Though the process for making these earrings is pretty straight-forward, the technique is not. Drilling a hole through the center of a hardened-sugar candy is not for the easily frustrated. I broke more candies than I successfully drilled. It took 2 boxes of candies for me to get enough color duplicates to make a set. It was an exercise in patience... but I think worth the time.
I started out with 2 boxes of Sweethearts Candy Hearts, a bottle of Mod Podge Hard Coat, and jewelry making supplies (round-nose pliers, clippers, earring hooks, 2 headpins, 4 eyepins), paintbrush, drill with a 1/16 drill bit, and lots of patience.
The first step was to drill the candies. I put my electric drill on the table, so it would stand on its own. I put a candy between the thumb and forefinger of my left hand, held it firm and steady against the drill bit, and used my right hand to operate the drill. This might have been a little dangerous. Use any and all safety precautions when operating tools.
There were quite a few candies that were sacrificed in the making of these earrings. Some broke immediately, some chipped, and some snapped at the very end. To minimize breakage, start on one side, drill halfway, then stop. Reverse the drill direction, and remove carefully. Turn the candy over, and repeat for the other side. You'll know you've broken through to the hole on the other side, because you will feel less resistance. Again, reverse the drill direction, and back the drill out.
After you've put holes through enough candies, it is time for the slightly-less-frustrating part. Adding the Mod Podge Hard Coat. This will add a seal to the candies, making them more resilient. Even so, I wouldn't put these earrings on with wet hair... just in case.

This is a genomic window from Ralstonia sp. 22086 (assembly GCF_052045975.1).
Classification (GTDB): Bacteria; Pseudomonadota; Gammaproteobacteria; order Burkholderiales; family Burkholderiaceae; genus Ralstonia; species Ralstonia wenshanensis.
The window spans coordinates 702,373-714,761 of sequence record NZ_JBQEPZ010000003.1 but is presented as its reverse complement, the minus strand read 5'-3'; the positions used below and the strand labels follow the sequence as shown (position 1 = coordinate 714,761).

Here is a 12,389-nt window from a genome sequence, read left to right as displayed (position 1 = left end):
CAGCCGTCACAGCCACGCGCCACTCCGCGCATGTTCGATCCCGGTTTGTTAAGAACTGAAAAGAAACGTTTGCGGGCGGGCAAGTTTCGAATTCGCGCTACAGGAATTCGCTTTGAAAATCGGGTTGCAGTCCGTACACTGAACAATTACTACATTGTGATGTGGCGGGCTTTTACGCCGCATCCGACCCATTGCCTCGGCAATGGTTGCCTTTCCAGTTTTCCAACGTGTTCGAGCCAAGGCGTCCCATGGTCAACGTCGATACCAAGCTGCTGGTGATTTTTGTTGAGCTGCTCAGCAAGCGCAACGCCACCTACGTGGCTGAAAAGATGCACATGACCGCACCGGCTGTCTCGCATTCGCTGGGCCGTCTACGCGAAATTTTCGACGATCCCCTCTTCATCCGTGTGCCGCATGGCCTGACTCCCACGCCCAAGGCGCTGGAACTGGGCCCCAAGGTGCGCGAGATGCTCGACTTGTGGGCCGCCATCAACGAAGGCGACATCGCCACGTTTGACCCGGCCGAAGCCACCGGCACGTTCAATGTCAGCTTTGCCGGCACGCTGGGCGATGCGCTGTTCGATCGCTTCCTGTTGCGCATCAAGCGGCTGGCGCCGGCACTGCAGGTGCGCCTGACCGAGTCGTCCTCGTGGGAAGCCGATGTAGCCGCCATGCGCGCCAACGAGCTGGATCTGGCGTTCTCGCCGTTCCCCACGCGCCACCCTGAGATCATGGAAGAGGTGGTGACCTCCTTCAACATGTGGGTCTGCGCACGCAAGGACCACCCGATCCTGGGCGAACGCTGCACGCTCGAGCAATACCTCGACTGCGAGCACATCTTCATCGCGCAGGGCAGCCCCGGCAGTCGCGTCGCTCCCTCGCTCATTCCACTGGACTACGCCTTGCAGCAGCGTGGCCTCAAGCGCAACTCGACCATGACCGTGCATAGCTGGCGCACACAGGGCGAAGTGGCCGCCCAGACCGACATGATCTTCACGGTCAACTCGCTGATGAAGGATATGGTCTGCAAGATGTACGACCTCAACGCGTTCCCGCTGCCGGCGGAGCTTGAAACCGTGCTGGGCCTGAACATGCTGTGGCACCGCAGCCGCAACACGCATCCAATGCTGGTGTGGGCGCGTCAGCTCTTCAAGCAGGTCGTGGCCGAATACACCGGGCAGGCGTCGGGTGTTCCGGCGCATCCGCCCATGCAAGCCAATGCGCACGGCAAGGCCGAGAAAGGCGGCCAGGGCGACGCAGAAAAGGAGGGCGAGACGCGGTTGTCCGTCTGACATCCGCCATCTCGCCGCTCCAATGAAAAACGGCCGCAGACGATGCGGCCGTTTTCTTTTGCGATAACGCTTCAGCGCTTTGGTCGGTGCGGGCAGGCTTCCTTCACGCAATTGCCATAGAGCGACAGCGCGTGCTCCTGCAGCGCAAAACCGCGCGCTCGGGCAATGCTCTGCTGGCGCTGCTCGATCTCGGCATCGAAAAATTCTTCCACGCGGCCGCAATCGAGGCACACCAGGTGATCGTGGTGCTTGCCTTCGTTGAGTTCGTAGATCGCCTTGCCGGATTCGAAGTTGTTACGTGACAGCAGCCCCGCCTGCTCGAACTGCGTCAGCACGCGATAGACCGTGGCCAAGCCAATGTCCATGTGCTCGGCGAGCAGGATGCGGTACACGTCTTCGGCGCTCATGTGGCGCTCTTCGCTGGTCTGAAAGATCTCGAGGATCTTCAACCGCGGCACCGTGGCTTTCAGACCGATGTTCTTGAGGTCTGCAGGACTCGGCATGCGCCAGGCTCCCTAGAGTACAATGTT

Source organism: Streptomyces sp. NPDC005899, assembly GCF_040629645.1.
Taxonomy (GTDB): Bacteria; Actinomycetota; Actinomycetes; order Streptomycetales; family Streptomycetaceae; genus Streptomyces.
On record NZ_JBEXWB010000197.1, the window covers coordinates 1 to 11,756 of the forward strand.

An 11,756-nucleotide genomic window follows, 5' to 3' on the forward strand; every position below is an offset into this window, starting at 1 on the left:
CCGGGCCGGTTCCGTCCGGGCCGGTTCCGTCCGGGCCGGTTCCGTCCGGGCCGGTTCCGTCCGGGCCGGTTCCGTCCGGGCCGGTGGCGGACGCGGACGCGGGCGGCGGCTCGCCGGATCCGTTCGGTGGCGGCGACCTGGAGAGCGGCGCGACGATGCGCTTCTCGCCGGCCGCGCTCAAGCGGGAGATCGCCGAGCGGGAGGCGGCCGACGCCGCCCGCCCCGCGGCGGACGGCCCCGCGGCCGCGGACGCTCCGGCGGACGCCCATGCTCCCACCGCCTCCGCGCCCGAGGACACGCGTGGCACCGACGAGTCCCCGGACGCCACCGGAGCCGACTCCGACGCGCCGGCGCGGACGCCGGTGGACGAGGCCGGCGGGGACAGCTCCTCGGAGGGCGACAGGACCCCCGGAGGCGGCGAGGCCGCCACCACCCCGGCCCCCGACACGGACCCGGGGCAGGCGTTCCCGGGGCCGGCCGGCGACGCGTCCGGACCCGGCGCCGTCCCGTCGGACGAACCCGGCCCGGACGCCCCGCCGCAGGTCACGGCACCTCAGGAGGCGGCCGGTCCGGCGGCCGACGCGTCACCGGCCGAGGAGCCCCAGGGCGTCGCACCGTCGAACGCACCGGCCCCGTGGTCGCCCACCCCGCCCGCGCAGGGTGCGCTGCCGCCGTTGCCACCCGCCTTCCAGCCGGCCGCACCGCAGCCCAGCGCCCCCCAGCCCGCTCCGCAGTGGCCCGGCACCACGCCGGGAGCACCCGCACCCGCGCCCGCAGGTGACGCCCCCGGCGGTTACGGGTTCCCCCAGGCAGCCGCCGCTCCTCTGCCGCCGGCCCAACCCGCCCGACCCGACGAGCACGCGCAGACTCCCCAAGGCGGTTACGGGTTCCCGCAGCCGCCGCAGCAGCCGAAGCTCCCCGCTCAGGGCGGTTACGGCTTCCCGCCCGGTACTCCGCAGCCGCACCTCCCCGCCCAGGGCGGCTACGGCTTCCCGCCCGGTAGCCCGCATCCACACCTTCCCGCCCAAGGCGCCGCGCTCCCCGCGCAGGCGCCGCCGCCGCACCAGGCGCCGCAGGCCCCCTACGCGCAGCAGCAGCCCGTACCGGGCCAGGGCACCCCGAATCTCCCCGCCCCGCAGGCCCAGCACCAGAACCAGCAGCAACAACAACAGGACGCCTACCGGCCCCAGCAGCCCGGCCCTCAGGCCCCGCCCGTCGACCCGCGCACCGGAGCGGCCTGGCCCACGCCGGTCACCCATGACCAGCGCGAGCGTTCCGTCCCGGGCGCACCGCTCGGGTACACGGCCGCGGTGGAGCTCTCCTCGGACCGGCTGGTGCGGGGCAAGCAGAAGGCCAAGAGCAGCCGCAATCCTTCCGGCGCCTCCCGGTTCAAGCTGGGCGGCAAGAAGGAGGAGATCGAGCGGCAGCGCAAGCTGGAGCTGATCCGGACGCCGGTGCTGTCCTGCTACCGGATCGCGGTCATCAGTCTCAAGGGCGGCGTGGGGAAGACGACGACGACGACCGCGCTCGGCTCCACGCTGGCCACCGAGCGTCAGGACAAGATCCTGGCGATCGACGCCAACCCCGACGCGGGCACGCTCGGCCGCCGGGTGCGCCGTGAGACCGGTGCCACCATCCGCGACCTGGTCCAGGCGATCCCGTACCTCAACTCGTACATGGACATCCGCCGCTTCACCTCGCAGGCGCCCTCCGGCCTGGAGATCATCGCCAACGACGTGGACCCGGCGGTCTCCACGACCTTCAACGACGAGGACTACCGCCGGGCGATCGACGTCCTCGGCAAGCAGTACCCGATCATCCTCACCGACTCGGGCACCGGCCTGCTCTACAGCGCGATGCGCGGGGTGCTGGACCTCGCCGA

When applying the Mod Podge to the top of the candies, add a quick, thin coat in one pass. If you go back over the wet Mod Podge, the ink on the candy will smear. Also, if the Mod Podge is too thick, it can cause the ink to smear or run. And runny ink is not cute.
I put on two coats, on the front, back, and sides. After each coat, I blew into the holes to keep them clear of any Mod Podge buildup, and let the candy dry before adding the second coat.
Once the candies had their second coat, and were mostly dry, it was time to add the hardware. I'm not a jewelry-making expert, but here are the parts I used.
I started with the bottom candy, threading the headpin through from the bottom. Using round-nosed pliers, I curved the top down. You want to be really careful here, because too much pressure could cause your candy to crack... which would be really frustrating this far into the project.
I clipped down the length of the headpin, added an eyepin, and then curled the headpin the rest of the way with the round-nosed pliers. I did the same with the next candy, and then the last candy, adding the earring wire at the top.
And here they are all finished and ready to wear!
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